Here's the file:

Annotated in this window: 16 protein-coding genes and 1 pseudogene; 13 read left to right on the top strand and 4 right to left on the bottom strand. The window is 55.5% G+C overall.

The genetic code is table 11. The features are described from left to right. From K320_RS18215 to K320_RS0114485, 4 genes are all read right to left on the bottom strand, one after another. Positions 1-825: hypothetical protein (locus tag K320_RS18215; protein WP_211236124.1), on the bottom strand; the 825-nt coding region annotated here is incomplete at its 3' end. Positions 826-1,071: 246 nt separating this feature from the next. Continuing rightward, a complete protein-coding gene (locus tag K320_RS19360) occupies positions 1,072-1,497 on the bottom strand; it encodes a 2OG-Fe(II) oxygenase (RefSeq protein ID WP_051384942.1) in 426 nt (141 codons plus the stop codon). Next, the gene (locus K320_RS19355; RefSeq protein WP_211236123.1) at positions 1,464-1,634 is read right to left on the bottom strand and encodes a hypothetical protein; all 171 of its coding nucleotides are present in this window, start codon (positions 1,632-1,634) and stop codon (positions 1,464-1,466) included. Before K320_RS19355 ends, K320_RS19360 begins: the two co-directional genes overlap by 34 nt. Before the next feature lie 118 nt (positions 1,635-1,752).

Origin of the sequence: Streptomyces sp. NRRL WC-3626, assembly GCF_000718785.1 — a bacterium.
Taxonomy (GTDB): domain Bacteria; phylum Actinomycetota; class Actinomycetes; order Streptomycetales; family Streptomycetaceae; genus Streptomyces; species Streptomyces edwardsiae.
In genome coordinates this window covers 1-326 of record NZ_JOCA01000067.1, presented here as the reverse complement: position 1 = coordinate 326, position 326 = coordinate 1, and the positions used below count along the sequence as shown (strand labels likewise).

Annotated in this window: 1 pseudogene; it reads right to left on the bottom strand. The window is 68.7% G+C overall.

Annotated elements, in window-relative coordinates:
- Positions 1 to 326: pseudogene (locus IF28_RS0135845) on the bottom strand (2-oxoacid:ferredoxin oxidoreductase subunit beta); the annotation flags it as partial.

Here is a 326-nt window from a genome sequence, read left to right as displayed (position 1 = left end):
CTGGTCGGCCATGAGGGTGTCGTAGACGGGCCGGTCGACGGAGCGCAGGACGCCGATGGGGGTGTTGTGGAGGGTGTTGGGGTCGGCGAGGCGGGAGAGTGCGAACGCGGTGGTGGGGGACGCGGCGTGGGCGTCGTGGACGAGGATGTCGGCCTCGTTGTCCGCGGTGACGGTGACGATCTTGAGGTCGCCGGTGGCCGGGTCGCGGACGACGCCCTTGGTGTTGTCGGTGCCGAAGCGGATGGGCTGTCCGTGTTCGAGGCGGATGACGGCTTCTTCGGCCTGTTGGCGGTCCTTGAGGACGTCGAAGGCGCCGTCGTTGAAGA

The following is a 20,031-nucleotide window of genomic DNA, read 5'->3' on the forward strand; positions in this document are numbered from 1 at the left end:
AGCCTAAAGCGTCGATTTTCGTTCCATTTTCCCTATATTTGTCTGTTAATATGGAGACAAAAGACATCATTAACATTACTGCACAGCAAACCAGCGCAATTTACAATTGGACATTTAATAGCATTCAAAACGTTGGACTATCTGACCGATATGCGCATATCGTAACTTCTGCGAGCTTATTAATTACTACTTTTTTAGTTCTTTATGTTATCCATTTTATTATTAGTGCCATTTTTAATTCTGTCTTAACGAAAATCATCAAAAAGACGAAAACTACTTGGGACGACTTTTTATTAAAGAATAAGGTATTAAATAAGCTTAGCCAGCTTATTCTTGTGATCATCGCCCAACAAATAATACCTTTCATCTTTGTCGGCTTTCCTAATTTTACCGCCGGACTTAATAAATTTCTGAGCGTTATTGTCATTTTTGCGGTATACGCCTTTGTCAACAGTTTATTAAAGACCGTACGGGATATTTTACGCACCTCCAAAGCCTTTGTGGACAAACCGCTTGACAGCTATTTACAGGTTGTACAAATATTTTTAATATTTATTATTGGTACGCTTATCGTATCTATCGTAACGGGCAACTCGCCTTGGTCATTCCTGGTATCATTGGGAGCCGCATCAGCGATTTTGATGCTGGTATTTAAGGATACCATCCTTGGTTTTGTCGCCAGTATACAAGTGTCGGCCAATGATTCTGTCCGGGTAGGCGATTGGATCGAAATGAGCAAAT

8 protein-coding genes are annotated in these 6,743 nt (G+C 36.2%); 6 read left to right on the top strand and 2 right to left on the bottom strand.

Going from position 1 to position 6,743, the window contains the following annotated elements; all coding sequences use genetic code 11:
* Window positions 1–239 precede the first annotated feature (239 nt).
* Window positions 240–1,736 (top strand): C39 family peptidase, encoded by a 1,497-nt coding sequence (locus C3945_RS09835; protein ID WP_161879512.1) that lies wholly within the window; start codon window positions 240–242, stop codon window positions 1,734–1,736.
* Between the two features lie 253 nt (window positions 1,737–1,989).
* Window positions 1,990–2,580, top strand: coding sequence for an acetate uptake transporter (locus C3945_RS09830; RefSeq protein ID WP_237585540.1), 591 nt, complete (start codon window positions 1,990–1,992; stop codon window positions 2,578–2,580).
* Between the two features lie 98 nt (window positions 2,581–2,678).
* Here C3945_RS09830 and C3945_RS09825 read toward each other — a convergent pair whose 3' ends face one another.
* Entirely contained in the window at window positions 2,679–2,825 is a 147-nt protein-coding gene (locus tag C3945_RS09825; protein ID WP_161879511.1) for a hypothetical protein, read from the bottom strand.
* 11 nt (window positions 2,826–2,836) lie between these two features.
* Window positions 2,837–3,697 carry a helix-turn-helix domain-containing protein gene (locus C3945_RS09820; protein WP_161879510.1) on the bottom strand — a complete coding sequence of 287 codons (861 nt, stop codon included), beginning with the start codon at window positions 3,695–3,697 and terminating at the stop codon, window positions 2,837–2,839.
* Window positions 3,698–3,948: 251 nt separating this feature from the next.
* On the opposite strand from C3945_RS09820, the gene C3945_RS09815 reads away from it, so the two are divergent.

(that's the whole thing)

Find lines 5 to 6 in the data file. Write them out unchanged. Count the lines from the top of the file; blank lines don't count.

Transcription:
In genome coordinates this window covers 1-326 of record NZ_JOCA01000067.1, presented here as the reverse complement: position 1 = coordinate 326, position 326 = coordinate 1, and the positions used below count along the sequence as shown (strand labels likewise).

Annotated in this window: 1 pseudogene; it reads right to left on the bottom strand. The window is 68.7% G+C overall.